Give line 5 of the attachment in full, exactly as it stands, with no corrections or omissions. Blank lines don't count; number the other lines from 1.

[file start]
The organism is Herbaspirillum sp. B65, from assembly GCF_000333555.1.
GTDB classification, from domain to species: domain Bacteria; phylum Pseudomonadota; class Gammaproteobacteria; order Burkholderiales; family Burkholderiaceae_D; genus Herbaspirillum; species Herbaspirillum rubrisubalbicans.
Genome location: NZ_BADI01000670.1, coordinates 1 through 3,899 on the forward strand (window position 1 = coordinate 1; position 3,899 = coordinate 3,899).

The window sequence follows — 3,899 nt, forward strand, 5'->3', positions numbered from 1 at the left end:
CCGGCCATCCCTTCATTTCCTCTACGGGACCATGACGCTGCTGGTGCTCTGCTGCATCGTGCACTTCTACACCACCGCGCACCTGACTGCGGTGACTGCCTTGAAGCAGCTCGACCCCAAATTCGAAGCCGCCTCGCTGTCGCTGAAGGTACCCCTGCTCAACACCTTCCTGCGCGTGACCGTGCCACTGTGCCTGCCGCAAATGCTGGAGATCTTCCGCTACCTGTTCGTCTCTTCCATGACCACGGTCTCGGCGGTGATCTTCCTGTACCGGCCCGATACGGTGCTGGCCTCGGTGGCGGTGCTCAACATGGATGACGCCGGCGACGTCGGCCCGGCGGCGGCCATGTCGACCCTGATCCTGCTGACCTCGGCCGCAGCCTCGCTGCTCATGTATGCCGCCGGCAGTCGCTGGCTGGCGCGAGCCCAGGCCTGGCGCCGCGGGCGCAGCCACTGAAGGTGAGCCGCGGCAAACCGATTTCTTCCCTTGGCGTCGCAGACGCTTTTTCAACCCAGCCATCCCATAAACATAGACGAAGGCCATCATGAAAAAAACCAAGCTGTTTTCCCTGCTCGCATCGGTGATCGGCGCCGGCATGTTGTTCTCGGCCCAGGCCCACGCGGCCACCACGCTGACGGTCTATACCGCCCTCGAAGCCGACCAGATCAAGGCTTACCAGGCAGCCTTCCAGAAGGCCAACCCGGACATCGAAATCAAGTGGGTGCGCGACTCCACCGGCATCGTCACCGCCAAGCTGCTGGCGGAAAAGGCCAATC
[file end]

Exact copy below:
CCGGCCATCCCTTCATTTCCTCTACGGGACCATGACGCTGCTGGTGCTCTGCTGCATCGTGCACTTCTACACCACCGCGCACCTGACTGCGGTGACTGCCTTGAAGCAGCTCGACCCCAAATTCGAAGCCGCCTCGCTGTCGCTGAAGGTACCCCTGCTCAACACCTTCCTGCGCGTGACCGTGCCACTGTGCCTGCCGCAAATGCTGGAGATCTTCCGCTACCTGTTCGTCTCTTCCATGACCACGGTCTCGGCGGTGATCTTCCTGTACCGGCCCGATACGGTGCTGGCCTCGGTGGCGGTGCTCAACATGGATGACGCCGGCGACGTCGGCCCGGCGGCGGCCATGTCGACCCTGATCCTGCTGACCTCGGCCGCAGCCTCGCTGCTCATGTATGCCGCCGGCAGTCGCTGGCTGGCGCGAGCCCAGGCCTGGCGCCGCGGGCGCAGCCACTGAAGGTGAGCCGCGGCAAACCGATTTCTTCCCTTGGCGTCGCAGACGCTTTTTCAACCCAGCCATCCCATAAACATAGACGAAGGCCATCATGAAAAAAACCAAGCTGTTTTCCCTGCTCGCATCGGTGATCGGCGCCGGCATGTTGTTCTCGGCCCAGGCCCACGCGGCCACCACGCTGACGGTCTATACCGCCCTCGAAGCCGACCAGATCAAGGCTTACCAGGCAGCCTTCCAGAAGGCCAACCCGGACATCGAAATCAAGTGGGTGCGCGACTCCACCGGCATCGTCACCGCCAAGCTGCTGGCGGAAAAGGCCAATC